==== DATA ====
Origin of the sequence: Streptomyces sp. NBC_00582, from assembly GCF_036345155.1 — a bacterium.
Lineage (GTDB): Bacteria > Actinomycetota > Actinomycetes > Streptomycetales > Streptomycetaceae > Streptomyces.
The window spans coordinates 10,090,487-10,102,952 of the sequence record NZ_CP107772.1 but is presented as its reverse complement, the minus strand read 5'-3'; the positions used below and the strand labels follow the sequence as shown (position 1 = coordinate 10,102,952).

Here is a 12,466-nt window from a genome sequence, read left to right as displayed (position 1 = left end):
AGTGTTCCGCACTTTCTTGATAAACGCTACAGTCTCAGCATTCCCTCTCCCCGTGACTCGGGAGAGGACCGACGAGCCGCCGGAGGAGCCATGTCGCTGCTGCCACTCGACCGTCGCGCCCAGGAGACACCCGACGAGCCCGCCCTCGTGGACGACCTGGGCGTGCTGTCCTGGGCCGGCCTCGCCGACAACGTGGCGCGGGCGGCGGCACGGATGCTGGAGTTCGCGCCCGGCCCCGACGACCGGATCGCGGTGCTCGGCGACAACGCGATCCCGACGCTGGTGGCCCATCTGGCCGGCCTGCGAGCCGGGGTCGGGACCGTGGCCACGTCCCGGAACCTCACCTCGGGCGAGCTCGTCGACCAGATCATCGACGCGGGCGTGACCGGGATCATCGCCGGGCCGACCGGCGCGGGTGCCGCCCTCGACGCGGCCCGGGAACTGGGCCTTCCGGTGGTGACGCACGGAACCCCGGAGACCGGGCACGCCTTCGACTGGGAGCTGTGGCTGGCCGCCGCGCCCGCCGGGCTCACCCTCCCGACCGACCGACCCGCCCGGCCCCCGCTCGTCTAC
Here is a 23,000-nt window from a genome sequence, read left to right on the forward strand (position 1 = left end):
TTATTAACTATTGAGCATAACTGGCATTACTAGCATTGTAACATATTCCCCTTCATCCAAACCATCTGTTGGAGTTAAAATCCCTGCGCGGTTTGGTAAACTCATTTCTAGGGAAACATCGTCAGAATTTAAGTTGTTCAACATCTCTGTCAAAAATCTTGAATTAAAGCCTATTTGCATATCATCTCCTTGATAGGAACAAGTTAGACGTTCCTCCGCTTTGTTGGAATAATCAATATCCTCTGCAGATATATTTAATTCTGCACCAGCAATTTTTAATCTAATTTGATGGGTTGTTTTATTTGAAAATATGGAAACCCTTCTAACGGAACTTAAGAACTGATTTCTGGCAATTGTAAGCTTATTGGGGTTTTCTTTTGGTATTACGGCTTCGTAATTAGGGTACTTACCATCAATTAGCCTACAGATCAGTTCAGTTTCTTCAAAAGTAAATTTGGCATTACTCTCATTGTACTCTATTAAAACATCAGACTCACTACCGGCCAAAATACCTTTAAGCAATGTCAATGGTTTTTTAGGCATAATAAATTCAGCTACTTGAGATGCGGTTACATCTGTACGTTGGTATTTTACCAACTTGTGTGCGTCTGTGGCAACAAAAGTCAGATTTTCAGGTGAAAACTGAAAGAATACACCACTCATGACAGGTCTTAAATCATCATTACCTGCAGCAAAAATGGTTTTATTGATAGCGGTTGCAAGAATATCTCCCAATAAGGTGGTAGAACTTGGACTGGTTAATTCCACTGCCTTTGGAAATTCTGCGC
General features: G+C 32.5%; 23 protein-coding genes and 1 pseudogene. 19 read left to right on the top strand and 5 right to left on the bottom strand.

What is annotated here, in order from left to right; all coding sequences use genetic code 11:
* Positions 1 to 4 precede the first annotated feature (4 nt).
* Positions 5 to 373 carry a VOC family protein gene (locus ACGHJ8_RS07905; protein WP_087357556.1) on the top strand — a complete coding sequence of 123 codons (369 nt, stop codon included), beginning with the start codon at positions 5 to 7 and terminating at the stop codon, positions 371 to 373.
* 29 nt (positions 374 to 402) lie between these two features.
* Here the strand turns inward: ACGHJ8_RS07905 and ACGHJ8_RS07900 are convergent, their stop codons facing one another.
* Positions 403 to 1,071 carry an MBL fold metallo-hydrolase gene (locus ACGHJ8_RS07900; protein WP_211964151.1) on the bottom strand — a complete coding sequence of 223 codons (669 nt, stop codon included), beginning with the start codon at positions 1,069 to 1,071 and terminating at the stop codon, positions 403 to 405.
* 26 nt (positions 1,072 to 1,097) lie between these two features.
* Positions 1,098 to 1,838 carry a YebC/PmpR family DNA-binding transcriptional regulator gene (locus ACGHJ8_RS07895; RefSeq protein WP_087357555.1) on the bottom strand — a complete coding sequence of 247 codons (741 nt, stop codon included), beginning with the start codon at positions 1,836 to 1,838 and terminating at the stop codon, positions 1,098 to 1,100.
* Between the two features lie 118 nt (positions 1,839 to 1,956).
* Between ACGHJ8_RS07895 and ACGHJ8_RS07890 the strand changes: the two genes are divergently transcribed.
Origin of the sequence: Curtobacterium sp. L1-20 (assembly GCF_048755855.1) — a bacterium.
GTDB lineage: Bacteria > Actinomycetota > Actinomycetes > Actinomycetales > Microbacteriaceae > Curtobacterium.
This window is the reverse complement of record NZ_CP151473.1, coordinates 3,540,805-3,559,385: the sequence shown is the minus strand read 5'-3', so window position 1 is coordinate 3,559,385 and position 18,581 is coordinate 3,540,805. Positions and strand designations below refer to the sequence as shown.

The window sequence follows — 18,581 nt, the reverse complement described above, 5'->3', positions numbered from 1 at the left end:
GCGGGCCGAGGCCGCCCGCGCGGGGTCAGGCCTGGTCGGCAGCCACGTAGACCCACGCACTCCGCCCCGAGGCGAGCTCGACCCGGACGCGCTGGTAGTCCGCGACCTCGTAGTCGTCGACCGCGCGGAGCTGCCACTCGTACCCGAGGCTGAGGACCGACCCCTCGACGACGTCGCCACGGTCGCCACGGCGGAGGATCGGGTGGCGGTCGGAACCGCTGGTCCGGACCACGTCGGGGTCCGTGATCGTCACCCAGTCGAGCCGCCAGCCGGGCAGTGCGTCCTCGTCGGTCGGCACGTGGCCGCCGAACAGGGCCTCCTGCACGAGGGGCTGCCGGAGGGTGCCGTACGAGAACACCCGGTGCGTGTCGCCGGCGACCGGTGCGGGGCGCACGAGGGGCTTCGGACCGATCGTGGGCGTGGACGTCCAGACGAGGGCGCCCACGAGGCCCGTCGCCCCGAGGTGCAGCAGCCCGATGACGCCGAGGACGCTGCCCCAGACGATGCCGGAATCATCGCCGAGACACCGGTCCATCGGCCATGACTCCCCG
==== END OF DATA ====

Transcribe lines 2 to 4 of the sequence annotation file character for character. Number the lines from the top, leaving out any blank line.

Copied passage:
Lineage (GTDB): Bacteria > Actinomycetota > Actinomycetes > Streptomycetales > Streptomycetaceae > Streptomyces.
The window spans coordinates 10,090,487-10,102,952 of the sequence record NZ_CP107772.1 but is presented as its reverse complement, the minus strand read 5'-3'; the positions used below and the strand labels follow the sequence as shown (position 1 = coordinate 10,102,952).

Here is a 12,466-nt window from a genome sequence, read left to right as displayed (position 1 = left end):